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MarkC

Blocking stabilizers and wheels for the newbie

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I have more greenhorn questions.  When leveling, do you use the 3 stabilizers to level or wheel blocks to level.  Or maybe both.  People have mentioned using blocks under the stabilizers. I'm assuming the shoes on the stabilizers sink in on softer ground .  What dimensions, differ for front and rear, how many for height adjustment?   What about wheel blocks?   Seen an array on line, confusing.  Any favorites? What about material...wood or plastic?  Seems like making your own out wood would be simple and cheap. Though,  there is always the rot factor.  So many decisions, but that's half the fun!

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Here is what we do and use to level our Elite II.

 

Use the rear stabilizers only to fine-tune the leveling.

 

First use Andersen Levelers to level the trailer side to side as precisely as possible. With a little practice, these make leveling very easy: One just rolls up on them until the side-to-side leveling is reached. We place this Stanley I-Beam Level on the bumper to determine that side-to-side leveling.

 

Once the side-to-side leveling is the best you can do using the Andersen Levelers, use these Camco Wheel Chocks on the trailer's wheels on the opposite side of the trailer.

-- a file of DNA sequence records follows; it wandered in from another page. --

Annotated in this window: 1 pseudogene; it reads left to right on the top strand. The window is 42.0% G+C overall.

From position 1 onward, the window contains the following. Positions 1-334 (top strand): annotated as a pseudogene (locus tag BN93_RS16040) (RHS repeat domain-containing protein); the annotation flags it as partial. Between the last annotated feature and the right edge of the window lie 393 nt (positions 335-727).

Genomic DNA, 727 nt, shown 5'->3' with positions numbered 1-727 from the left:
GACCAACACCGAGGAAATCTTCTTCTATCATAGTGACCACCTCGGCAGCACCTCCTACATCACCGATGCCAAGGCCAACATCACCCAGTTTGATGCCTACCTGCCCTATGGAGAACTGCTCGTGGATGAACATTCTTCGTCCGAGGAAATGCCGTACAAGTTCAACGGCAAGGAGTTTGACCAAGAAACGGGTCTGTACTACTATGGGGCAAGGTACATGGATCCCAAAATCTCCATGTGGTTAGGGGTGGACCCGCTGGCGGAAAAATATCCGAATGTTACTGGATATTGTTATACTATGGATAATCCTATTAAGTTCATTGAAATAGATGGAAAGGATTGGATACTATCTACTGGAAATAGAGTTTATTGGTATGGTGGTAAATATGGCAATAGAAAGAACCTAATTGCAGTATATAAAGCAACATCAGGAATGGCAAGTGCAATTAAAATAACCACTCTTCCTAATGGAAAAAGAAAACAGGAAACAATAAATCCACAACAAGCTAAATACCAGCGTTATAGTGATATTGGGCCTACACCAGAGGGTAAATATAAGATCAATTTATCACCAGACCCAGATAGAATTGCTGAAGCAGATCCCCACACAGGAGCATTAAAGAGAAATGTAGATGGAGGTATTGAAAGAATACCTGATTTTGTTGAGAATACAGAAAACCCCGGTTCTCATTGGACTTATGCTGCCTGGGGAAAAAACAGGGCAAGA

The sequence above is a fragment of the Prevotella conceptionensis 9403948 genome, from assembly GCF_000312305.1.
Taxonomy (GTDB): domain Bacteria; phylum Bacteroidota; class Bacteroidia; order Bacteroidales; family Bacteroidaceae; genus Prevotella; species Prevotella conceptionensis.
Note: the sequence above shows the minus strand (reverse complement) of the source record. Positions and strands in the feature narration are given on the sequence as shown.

Use these (no more than four)  Tri-Lynx Levelers with these Tri-Lynx Caps under all three stabilizers. Here are the advantage of using these: 1) It reduces the time and energy used to raise and lower the stabilizers. 2) It provides a wider base for the stabilizers so that they don't dig into the earth or damage any surface under them. 3) If you forget to raise the stabilizers before moving the trailer, you have less of a chance of damaging them.

 

Use the I-beam level to check the front-back level of your trailer. We have discovered that placing the level above the top refrigerator vent, using the handle to secure it, gives us a good indication of front-back level, which we have ascertained by the way a dog leash hangs from a hook and the way the bathroom door will stay open at a 45-degree angle--not swinging towards the fully open or closed position. You may find some other surface a better place to put the level on your own trailer. (The floor does not seem to be a good place on our trailer.)